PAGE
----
*These statements have not been evaluated by the Food and Drug Administration. This product is not intended to diagnose, treat, cure or prevent any disease.


Male Midlife Changes? It Could be Manopause!

By Holly Lucille, ND, RN

Hey fellas!  Have you started to notice some not-so-welcomed changes? The hint of love handles around the mid-section, a loss of muscle tone, or maybe creeping blood sugar, blood pressure, and cholesterol levels? You may even experience hot flashes or see occasional hiccups in your performance in the bedroom. If this sounds familiar, welcome to manopause!

Marked by falling testosterone levels, manopause (also known as andropause) typically hits men in mid-life. Since testosterone is essential for good health, as well as all those manly qualities that make life invigorating, low levels can trigger a constellation of these unwelcomed changes.

If you’re a 50-something guy and want to keep this in check, you may want to consider taking action. Adopting a healthy diet based on real food (think lean, clean protein, healthy fats, and lots of low glycemic vegetables) supports healthy hormone levels, helps keep your weight in check, and improves your overall health. If you drink, do so moderately since alcohol consumption has been shown to lower testosterone levels. It’s also important to get enough zzzz’s since men produce most of their daily testosterone while they sleep. Finally, break a sweat. Exercise naturally increases testosterone levels; in fact, clinical trials show that weightlifting, in particular, boosts the body’s natural testosterone production and as a bonus, exercise effectively lowers stress levels and improves mood.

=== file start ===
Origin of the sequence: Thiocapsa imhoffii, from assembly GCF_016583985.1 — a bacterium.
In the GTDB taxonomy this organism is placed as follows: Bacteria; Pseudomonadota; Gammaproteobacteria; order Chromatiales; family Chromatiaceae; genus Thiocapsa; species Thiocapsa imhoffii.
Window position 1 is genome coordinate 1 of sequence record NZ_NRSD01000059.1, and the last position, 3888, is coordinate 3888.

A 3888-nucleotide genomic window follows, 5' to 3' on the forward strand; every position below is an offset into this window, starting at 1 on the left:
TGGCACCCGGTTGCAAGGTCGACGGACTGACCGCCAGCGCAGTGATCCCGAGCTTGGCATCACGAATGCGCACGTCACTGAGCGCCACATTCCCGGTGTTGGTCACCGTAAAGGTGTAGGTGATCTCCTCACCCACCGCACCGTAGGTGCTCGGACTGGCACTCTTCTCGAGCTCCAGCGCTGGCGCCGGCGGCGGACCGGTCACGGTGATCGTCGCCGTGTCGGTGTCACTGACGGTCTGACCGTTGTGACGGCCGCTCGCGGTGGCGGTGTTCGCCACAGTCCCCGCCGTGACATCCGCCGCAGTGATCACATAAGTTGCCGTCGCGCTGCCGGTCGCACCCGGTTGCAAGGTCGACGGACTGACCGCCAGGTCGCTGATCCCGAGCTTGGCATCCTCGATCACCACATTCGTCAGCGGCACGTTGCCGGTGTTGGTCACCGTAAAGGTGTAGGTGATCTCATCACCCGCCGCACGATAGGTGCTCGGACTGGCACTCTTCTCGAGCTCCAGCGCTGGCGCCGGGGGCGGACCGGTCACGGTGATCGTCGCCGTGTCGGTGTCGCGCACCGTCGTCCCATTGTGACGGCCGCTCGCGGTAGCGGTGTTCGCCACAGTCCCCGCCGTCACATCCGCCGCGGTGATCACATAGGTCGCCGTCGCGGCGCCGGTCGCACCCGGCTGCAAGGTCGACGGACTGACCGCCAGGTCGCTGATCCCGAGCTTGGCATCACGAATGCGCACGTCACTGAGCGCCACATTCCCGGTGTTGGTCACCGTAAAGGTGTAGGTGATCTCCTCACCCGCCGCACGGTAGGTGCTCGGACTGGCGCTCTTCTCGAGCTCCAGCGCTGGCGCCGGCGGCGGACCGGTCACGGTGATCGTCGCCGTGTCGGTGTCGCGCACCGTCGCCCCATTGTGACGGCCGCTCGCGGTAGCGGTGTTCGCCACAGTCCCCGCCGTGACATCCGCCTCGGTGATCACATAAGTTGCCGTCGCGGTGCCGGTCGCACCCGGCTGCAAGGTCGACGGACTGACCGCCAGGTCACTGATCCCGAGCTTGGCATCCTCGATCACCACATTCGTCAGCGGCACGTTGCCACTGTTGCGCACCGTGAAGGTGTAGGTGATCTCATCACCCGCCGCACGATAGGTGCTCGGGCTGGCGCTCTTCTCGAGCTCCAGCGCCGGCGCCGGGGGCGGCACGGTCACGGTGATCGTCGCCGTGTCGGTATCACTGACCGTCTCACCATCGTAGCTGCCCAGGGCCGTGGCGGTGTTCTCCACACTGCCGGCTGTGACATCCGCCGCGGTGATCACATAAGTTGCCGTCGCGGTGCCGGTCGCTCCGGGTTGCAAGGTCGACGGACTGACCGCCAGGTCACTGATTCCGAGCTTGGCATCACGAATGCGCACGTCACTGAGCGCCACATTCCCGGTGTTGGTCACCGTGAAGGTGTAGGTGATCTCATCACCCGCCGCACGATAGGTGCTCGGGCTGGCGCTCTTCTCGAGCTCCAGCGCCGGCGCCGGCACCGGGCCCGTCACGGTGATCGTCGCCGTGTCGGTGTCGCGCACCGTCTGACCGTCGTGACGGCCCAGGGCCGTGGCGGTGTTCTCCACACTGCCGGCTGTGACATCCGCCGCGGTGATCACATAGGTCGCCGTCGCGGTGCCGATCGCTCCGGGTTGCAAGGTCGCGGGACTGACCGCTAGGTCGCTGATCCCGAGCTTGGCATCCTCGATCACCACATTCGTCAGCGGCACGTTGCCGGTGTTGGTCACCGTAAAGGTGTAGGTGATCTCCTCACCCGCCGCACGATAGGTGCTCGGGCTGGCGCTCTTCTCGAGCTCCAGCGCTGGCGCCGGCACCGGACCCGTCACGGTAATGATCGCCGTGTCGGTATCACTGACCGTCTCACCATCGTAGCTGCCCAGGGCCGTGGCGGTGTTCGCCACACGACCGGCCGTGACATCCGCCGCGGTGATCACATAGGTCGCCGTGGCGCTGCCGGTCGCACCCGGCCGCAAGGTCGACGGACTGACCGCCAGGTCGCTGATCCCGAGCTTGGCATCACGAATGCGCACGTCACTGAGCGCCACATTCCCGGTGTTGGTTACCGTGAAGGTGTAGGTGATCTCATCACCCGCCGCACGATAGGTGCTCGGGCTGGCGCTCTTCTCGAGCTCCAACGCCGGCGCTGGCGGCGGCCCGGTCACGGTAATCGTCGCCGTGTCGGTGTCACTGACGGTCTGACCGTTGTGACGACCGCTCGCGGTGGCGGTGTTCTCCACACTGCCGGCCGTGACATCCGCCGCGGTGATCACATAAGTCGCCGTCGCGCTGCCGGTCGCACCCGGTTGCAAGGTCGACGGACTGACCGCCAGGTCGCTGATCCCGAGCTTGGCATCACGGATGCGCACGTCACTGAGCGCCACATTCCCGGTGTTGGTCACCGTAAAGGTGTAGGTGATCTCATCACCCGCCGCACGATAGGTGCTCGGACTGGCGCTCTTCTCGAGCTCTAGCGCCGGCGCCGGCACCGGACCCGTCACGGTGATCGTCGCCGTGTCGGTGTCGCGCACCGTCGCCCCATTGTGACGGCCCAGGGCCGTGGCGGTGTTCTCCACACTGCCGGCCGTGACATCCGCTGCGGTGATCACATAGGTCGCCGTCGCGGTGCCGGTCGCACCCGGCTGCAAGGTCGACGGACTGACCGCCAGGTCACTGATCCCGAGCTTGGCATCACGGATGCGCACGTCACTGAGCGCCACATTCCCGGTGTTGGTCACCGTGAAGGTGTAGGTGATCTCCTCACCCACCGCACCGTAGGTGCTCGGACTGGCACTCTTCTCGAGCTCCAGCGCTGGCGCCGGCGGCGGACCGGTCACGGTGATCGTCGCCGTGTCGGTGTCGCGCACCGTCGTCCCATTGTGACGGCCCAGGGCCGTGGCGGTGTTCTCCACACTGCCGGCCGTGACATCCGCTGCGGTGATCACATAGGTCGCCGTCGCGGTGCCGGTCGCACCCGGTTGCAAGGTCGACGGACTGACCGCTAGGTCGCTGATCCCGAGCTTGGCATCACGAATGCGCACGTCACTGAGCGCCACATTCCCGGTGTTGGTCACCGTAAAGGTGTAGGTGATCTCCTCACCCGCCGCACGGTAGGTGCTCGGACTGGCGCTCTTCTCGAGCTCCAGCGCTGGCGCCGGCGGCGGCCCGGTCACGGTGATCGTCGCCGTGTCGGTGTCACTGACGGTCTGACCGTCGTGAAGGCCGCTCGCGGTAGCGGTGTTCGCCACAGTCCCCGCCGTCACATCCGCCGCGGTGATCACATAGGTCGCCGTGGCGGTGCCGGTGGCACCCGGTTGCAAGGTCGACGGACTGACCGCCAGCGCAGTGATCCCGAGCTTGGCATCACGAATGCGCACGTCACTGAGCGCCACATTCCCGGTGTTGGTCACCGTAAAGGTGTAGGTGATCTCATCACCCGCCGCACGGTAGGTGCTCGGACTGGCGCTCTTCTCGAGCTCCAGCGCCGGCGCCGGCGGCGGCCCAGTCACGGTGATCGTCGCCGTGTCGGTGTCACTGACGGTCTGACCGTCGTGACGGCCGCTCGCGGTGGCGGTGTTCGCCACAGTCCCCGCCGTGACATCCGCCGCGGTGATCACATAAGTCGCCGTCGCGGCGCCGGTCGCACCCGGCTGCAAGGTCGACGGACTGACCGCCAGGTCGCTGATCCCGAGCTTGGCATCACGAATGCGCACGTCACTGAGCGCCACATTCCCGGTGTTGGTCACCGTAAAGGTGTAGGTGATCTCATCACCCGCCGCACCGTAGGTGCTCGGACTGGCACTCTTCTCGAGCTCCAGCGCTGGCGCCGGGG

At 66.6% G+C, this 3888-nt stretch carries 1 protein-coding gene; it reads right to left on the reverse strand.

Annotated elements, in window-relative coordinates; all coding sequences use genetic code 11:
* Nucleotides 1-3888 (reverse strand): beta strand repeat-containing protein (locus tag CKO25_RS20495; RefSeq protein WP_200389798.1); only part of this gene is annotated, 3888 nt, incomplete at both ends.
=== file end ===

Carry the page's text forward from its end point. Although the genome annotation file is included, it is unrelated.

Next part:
Nutritional supplements can also help enhance your T naturally. One popular herb shown to boost testosterone levels is fenugreek. A new 12-week study of 50 volunteers that appeared in the International Journal of Medical Sciences found that a daily dose of 500 mg of fenugreek improved testosterone levels up to 46 percent in 90 percent of the participants. An earlier study reported that fenugreek raised both free (bioavailable) and total testosterone among a group of weightlifters. Plus, the herb increased strength and fat loss.

Tribulus terrestris is another herb long used to naturally raise testosterone levels. One 90-day double-blind study in men with erectile dysfunction found that taking tribulus improved performance and increased testosterone levels by 16 percent. Tribulus may work by raising blood levels of luteinizing hormone (LH). LH is produced by the pituitary gland and "turns on" natural testosterone production in humans.

If you’re in the midst of manopause, these herbs and lifestyle tweaks can help you look, feel, and perform like your younger self. And who wouldn’t want to recapture that?